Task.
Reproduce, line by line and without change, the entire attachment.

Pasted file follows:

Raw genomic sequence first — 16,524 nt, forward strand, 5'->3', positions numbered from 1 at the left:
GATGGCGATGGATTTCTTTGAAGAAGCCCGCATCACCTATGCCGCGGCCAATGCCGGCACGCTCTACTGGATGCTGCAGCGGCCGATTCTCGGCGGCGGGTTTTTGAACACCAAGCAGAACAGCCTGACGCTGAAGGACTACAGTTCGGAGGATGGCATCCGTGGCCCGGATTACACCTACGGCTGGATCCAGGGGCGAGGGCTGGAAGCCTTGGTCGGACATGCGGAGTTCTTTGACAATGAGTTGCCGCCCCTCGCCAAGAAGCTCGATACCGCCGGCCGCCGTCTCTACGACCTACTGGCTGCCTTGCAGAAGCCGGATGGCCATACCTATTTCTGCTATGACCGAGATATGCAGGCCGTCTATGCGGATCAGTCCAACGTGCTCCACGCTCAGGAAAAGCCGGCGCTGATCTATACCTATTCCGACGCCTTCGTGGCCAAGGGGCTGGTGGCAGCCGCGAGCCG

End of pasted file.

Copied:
Raw genomic sequence first — 16,524 nt, forward strand, 5'->3', positions numbered from 1 at the left:
GATGGCGATGGATTTCTTTGAAGAAGCCCGCATCACCTATGCCGCGGCCAATGCCGGCACGCTCTACTGGATGCTGCAGCGGCCGATTCTCGGCGGCGGGTTTTTGAACACCAAGCAGAACAGCCTGACGCTGAAGGACTACAGTTCGGAGGATGGCATCCGTGGCCCGGATTACACCTACGGCTGGATCCAGGGGCGAGGGCTGGAAGCCTTGGTCGGACATGCGGAGTTCTTTGACAATGAGTTGCCGCCCCTCGCCAAGAAGCTCGATACCGCCGGCCGCCGTCTCTACGACCTACTGGCTGCCTTGCAGAAGCCGGATGGCCATACCTATTTCTGCTATGACCGAGATATGCAGGCCGTCTATGCGGATCAGTCCAACGTGCTCCACGCTCAGGAAAAGCCGGCGCTGATCTATACCTATTCCGACGCCTTCGTGGCCAAGGGGCTGGTGGCAGCCGCGAGCCG